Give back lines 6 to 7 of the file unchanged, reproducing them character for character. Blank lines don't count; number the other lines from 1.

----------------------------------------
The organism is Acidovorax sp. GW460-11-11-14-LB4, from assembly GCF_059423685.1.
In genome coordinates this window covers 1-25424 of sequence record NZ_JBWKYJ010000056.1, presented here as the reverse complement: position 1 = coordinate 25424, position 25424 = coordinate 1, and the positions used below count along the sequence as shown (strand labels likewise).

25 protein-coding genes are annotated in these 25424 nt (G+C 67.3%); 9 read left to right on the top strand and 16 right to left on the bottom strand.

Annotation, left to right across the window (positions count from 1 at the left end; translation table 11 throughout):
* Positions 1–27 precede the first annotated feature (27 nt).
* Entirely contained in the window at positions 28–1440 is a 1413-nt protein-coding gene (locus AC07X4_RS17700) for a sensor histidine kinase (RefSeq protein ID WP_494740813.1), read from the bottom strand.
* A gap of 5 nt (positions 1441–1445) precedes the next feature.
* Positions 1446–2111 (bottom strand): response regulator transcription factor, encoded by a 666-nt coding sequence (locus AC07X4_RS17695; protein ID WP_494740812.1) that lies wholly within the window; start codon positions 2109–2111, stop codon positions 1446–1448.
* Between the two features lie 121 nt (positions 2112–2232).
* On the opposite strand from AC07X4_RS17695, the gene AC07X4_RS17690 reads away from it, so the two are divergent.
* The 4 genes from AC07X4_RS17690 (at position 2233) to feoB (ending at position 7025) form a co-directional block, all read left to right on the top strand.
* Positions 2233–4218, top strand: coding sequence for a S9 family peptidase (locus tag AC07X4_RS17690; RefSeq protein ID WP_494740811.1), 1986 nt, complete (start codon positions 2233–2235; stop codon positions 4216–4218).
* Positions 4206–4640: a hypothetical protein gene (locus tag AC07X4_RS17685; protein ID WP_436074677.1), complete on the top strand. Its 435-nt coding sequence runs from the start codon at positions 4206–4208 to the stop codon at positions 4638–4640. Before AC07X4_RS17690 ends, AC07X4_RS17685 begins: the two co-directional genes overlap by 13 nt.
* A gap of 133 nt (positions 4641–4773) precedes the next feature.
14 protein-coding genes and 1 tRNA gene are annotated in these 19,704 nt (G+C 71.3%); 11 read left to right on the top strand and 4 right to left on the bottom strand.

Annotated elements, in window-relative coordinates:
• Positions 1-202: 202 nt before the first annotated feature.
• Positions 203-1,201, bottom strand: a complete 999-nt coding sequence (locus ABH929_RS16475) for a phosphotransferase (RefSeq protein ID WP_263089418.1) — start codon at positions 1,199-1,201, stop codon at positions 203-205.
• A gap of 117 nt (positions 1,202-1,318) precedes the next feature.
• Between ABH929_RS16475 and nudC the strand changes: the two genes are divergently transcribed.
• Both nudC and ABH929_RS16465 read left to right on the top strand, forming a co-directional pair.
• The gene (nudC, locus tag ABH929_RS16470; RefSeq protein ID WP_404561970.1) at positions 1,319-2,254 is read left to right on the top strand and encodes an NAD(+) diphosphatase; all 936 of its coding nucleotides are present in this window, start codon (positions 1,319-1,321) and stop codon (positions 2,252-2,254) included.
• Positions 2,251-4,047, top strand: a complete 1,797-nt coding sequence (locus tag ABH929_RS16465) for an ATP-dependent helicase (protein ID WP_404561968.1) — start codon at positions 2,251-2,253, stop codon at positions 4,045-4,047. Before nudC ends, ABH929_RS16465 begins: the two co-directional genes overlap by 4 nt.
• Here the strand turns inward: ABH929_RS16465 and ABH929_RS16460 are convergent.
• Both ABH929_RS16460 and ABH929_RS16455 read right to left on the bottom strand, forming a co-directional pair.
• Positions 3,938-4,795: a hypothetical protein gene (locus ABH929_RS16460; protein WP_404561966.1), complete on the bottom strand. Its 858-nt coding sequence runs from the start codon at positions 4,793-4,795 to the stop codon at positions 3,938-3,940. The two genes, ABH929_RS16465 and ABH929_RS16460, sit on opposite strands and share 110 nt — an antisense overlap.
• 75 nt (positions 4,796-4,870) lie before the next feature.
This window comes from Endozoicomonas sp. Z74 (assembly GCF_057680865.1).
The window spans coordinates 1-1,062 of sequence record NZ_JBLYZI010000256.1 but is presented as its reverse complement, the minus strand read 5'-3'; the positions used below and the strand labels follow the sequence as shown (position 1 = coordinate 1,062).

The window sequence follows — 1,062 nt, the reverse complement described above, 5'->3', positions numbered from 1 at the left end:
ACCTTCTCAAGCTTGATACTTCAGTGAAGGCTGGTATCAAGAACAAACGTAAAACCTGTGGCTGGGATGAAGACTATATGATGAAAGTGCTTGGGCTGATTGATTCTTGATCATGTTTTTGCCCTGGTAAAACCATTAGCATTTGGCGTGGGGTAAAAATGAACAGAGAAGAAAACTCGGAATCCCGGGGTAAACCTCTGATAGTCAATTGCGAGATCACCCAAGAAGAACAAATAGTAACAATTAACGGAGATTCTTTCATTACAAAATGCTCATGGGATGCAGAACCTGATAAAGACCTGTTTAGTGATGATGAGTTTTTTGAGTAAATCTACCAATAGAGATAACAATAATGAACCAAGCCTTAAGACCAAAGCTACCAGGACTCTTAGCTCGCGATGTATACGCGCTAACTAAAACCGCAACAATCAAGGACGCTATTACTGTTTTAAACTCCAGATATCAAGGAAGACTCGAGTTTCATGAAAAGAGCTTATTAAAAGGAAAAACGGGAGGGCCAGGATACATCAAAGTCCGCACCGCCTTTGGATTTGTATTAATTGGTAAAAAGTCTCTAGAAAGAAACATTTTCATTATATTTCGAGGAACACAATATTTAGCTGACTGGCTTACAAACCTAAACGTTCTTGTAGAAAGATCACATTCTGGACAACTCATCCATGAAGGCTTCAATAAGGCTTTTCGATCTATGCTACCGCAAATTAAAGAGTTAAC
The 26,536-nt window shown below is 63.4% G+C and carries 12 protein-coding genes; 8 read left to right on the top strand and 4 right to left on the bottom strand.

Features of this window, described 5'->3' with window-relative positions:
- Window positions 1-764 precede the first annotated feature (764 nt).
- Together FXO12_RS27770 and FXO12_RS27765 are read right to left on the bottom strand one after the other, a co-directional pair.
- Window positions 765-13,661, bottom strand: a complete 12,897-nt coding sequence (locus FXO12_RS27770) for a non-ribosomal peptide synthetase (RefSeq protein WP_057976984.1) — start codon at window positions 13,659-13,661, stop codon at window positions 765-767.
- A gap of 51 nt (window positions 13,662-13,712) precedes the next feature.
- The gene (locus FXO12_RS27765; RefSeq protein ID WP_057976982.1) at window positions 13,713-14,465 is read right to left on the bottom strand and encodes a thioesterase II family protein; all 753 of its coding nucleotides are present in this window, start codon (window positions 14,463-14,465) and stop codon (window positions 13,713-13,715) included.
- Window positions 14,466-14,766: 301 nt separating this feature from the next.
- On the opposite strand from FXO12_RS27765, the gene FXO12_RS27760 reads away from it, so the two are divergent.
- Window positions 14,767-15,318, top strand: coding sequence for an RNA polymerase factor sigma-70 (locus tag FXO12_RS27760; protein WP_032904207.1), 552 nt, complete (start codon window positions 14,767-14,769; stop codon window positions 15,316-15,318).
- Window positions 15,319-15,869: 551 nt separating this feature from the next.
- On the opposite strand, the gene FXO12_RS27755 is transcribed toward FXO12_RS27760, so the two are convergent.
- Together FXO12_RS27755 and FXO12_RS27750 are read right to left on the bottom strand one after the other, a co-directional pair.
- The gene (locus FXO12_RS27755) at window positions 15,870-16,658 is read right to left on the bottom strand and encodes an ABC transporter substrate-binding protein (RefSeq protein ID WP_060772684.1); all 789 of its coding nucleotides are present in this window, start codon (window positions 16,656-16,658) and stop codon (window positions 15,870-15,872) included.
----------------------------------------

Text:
* Entirely contained in the window at positions 28–1440 is a 1413-nt protein-coding gene (locus AC07X4_RS17700) for a sensor histidine kinase (RefSeq protein ID WP_494740813.1), read from the bottom strand.
* A gap of 5 nt (positions 1441–1445) precedes the next feature.